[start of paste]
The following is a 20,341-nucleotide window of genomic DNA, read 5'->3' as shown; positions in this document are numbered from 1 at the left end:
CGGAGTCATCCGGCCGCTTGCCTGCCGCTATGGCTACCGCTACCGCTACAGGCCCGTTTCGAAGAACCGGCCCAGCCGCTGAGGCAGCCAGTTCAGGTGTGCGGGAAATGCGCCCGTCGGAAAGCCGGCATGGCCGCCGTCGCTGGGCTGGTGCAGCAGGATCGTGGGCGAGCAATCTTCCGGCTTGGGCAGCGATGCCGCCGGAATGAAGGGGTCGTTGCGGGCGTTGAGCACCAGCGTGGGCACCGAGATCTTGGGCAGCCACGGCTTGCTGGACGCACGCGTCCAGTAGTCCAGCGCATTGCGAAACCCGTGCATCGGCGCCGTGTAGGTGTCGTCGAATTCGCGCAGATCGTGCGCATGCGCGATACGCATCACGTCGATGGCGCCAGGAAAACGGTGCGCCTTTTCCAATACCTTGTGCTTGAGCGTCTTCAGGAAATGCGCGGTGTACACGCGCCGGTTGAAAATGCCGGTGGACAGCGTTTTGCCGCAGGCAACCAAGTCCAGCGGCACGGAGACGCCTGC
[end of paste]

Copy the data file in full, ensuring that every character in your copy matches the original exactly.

The following is a 20,341-nucleotide window of genomic DNA, read 5'->3' as shown; positions in this document are numbered from 1 at the left end:
CGGAGTCATCCGGCCGCTTGCCTGCCGCTATGGCTACCGCTACCGCTACAGGCCCGTTTCGAAGAACCGGCCCAGCCGCTGAGGCAGCCAGTTCAGGTGTGCGGGAAATGCGCCCGTCGGAAAGCCGGCATGGCCGCCGTCGCTGGGCTGGTGCAGCAGGATCGTGGGCGAGCAATCTTCCGGCTTGGGCAGCGATGCCGCCGGAATGAAGGGGTCGTTGCGGGCGTTGAGCACCAGCGTGGGCACCGAGATCTTGGGCAGCCACGGCTTGCTGGACGCACGCGTCCAGTAGTCCAGCGCATTGCGAAACCCGTGCATCGGCGCCGTGTAGGTGTCGTCGAATTCGCGCAGATCGTGCGCATGCGCGATACGCATCACGTCGATGGCGCCAGGAAAACGGTGCGCCTTTTCCAATACCTTGTGCTTGAGCGTCTTCAGGAAATGCGCGGTGTACACGCGCCGGTTGAAAATGCCGGTGGACAGCGTTTTGCCGCAGGCAACCAAGTCCAGCGGCACGGAGACGCCTGC